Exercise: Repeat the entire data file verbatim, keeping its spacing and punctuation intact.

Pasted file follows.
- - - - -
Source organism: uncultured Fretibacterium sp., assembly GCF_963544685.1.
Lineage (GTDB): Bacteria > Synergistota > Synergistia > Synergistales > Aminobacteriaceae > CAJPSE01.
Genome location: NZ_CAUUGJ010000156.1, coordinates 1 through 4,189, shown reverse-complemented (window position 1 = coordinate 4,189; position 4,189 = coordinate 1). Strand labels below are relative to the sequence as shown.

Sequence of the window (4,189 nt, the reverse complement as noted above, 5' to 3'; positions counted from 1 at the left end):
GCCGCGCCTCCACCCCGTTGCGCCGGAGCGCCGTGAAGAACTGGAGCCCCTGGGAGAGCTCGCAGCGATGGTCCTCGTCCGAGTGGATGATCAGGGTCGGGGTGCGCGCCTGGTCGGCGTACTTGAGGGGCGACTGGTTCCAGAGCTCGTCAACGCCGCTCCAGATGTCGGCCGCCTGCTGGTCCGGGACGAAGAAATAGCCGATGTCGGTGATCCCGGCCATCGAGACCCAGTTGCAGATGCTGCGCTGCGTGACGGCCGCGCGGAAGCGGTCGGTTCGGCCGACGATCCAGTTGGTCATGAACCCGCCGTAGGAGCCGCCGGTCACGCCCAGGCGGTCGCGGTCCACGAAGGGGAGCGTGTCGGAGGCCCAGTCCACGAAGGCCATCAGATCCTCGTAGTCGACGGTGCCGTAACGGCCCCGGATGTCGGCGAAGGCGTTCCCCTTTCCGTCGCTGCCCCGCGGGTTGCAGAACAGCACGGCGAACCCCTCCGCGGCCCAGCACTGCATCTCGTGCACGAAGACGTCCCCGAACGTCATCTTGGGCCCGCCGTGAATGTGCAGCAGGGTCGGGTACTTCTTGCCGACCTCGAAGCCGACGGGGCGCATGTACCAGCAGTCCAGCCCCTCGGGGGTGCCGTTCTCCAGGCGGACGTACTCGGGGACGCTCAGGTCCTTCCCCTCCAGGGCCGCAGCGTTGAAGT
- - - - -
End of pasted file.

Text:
Source organism: uncultured Fretibacterium sp., assembly GCF_963544685.1.
Lineage (GTDB): Bacteria > Synergistota > Synergistia > Synergistales > Aminobacteriaceae > CAJPSE01.
Genome location: NZ_CAUUGJ010000156.1, coordinates 1 through 4,189, shown reverse-complemented (window position 1 = coordinate 4,189; position 4,189 = coordinate 1). Strand labels below are relative to the sequence as shown.

Sequence of the window (4,189 nt, the reverse complement as noted above, 5' to 3'; positions counted from 1 at the left end):
GCCGCGCCTCCACCCCGTTGCGCCGGAGCGCCGTGAAGAACTGGAGCCCCTGGGAGAGCTCGCAGCGATGGTCCTCGTCCGAGTGGATGATCAGGGTCGGGGTGCGCGCCTGGTCGGCGTACTTGAGGGGCGACTGGTTCCAGAGCTCGTCAACGCCGCTCCAGATGTCGGCCGCCTGCTGGTCCGGGACGAAGAAATAGCCGATGTCGGTGATCCCGGCCATCGAGACCCAGTTGCAGATGCTGCGCTGCGTGACGGCCGCGCGGAAGCGGTCGGTTCGGCCGACGATCCAGTTGGTCATGAACCCGCCGTAGGAGCCGCCGGTCACGCCCAGGCGGTCGCGGTCCACGAAGGGGAGCGTGTCGGAGGCCCAGTCCACGAAGGCCATCAGATCCTCGTAGTCGACGGTGCCGTAACGGCCCCGGATGTCGGCGAAGGCGTTCCCCTTTCCGTCGCTGCCCCGCGGGTTGCAGAACAGCACGGCGAACCCCTCCGCGGCCCAGCACTGCATCTCGTGCACGAAGACGTCCCCGAACGTCATCTTGGGCCCGCCGTGAATGTGCAGCAGGGTCGGGTACTTCTTGCCGACCTCGAAGCCGACGGGGCGCATGTACCAGCAGTCCAGCCCCTCGGGGGTGCCGTTCTCCAGGCGGACGTACTCGGGGACGCTCAGGTCCTTCCCCTCCAGGGCCGCAGCGTTGAAGT